The Royal Naval Birdwatching Society was established in 1946 to help and encourage members serving in the Royal Navy, Royal Marines and Women’s Royal Navy Service, in the observation and study of birds at sea. The RNBWS has widened its membership to include all those interested in birdwatching who share a common background - the sea itself. Membership (including Associate Members from many countries overseas) averages 250, including many from the merchant navies of several countries, ocean weather ships, the offshore oil industry, passengers on cruise liners and yachtsmen. Reports received cover most sea areas of the world.

Sooty terns on Mars Bay, Ascension Island
Sooty tern Mars Bay Ascension; Copyright: RNBWS/Mark Cutts

About seven tenths of the world's surface is covered with salt water, which provides the environment for nearly 300 species of seabirds, and across which many more species of land-bird travel during their annual migrations. Especially during adverse weather, these frequently take refuge on board ships. The problems of their identification and deduction of their seasonal distribution and migration routes etc. are challenges providing a fascinating hobby for the seafarer, and such observations can be of unique importance to the serious ornithologist and conservationist.

White terns on St Helena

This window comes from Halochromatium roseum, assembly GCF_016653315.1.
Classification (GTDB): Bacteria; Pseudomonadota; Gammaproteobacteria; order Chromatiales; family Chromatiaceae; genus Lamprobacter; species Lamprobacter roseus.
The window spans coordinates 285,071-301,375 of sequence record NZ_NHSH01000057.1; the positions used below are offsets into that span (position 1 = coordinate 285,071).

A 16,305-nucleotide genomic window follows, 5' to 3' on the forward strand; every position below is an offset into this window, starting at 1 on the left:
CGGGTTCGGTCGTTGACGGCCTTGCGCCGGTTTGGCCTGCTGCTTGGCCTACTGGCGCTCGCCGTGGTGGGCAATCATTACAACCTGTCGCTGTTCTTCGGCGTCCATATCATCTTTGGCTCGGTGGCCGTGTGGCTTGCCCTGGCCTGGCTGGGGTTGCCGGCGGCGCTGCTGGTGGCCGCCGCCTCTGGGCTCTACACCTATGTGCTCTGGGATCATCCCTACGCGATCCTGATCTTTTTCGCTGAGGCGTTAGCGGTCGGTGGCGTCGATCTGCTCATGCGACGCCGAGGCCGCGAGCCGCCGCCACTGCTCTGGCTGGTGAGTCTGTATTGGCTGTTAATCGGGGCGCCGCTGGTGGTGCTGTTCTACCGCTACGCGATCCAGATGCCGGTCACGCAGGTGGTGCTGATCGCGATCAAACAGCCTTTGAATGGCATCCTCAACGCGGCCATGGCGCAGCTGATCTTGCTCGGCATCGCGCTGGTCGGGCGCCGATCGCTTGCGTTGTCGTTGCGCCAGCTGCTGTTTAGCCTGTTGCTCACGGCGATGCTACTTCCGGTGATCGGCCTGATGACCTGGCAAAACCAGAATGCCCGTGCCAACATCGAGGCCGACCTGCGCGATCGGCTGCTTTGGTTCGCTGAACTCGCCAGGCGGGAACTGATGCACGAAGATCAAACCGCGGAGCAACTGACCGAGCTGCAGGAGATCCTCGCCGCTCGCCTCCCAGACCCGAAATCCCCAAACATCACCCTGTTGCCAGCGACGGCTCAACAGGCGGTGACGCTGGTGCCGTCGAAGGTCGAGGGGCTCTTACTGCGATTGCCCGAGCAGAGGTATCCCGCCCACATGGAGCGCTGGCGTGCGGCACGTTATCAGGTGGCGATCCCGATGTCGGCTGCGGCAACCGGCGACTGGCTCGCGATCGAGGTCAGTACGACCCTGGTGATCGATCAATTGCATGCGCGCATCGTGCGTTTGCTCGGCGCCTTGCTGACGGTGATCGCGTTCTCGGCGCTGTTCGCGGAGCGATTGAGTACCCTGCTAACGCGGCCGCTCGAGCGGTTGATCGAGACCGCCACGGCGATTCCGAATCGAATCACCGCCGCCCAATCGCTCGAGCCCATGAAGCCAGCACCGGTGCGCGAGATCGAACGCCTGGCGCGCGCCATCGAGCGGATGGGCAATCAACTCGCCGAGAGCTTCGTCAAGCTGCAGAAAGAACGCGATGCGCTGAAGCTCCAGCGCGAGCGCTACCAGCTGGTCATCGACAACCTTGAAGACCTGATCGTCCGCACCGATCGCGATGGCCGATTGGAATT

White tern Gygis alba on St Helena; Copyright: RNBWS/Steve Copsey

The primary aim of RNBWS is to provide a forum for the exchange of information and observations of seabirds, and of land-birds at sea, by members for whom birdwatching is first and foremost a hobby, and to provide advice and support to make best use of such opportunities at sea. The secondary aim is to co-ordinate the efforts of individual members using standardised recording methods, so that observations can be of value to the professional ornithologist ashore. RNBWS has close links with many other organisations and societies around the world. RNBWS has built up a reporting system using standardised recording forms - passage reports covering both seabirds and land-birds, seabirds census sheets, and for birds examined in the hand. The society has established a number of local representatives, both in home-ports and in ports overseas, to provide a focus for birdwatching activities when in harbour, or ashore.